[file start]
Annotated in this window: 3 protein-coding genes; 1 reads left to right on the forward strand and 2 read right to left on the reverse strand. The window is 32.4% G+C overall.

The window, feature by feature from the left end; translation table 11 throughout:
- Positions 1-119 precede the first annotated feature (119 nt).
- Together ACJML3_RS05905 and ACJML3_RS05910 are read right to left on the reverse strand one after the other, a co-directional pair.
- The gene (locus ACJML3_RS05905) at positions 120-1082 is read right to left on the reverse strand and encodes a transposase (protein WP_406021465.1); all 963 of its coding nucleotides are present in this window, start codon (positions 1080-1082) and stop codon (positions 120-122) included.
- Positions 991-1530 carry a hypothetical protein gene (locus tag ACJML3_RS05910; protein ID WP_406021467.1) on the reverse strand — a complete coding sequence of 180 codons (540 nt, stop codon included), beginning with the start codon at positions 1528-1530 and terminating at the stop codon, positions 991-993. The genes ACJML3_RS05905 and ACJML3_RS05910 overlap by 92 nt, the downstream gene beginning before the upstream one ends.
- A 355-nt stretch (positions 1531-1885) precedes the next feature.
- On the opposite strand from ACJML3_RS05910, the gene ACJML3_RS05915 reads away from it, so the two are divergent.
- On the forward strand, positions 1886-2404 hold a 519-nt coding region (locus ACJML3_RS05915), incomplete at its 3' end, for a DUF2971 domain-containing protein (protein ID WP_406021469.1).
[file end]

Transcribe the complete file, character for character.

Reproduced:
Annotated in this window: 3 protein-coding genes; 1 reads left to right on the forward strand and 2 read right to left on the reverse strand. The window is 32.4% G+C overall.

The window, feature by feature from the left end; translation table 11 throughout:
- Positions 1-119 precede the first annotated feature (119 nt).
- Together ACJML3_RS05905 and ACJML3_RS05910 are read right to left on the reverse strand one after the other, a co-directional pair.
- The gene (locus ACJML3_RS05905) at positions 120-1082 is read right to left on the reverse strand and encodes a transposase (protein WP_406021465.1); all 963 of its coding nucleotides are present in this window, start codon (positions 1080-1082) and stop codon (positions 120-122) included.
- Positions 991-1530 carry a hypothetical protein gene (locus tag ACJML3_RS05910; protein ID WP_406021467.1) on the reverse strand — a complete coding sequence of 180 codons (540 nt, stop codon included), beginning with the start codon at positions 1528-1530 and terminating at the stop codon, positions 991-993. The genes ACJML3_RS05905 and ACJML3_RS05910 overlap by 92 nt, the downstream gene beginning before the upstream one ends.
- A 355-nt stretch (positions 1531-1885) precedes the next feature.
- On the opposite strand from ACJML3_RS05910, the gene ACJML3_RS05915 reads away from it, so the two are divergent.
- On the forward strand, positions 1886-2404 hold a 519-nt coding region (locus ACJML3_RS05915), incomplete at its 3' end, for a DUF2971 domain-containing protein (protein ID WP_406021469.1).